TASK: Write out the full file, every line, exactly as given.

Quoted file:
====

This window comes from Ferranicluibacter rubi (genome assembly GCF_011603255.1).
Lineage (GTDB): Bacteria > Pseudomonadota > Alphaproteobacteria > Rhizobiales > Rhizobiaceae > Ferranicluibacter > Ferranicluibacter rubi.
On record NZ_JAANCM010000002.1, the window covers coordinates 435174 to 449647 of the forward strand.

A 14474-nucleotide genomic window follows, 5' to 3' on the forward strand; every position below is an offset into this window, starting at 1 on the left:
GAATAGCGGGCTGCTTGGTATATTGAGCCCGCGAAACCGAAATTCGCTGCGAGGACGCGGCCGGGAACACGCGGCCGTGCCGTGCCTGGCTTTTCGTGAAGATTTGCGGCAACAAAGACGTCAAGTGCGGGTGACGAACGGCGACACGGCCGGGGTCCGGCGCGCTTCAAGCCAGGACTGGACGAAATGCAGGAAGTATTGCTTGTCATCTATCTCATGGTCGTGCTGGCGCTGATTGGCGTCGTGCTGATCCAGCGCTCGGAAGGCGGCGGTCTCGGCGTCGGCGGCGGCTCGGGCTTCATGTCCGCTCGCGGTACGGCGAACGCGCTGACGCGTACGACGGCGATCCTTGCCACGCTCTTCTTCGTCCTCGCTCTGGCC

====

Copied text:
This window comes from Ferranicluibacter rubi (genome assembly GCF_011603255.1).
Lineage (GTDB): Bacteria > Pseudomonadota > Alphaproteobacteria > Rhizobiales > Rhizobiaceae > Ferranicluibacter > Ferranicluibacter rubi.
On record NZ_JAANCM010000002.1, the window covers coordinates 435174 to 449647 of the forward strand.

A 14474-nucleotide genomic window follows, 5' to 3' on the forward strand; every position below is an offset into this window, starting at 1 on the left:
GAATAGCGGGCTGCTTGGTATATTGAGCCCGCGAAACCGAAATTCGCTGCGAGGACGCGGCCGGGAACACGCGGCCGTGCCGTGCCTGGCTTTTCGTGAAGATTTGCGGCAACAAAGACGTCAAGTGCGGGTGACGAACGGCGACACGGCCGGGGTCCGGCGCGCTTCAAGCCAGGACTGGACGAAATGCAGGAAGTATTGCTTGTCATCTATCTCATGGTCGTGCTGGCGCTGATTGGCGTCGTGCTGATCCAGCGCTCGGAAGGCGGCGGTCTCGGCGTCGGCGGCGGCTCGGGCTTCATGTCCGCTCGCGGTACGGCGAACGCGCTGACGCGTACGACGGCGATCCTTGCCACGCTCTTCTTCGTCCTCGCTCTGGCC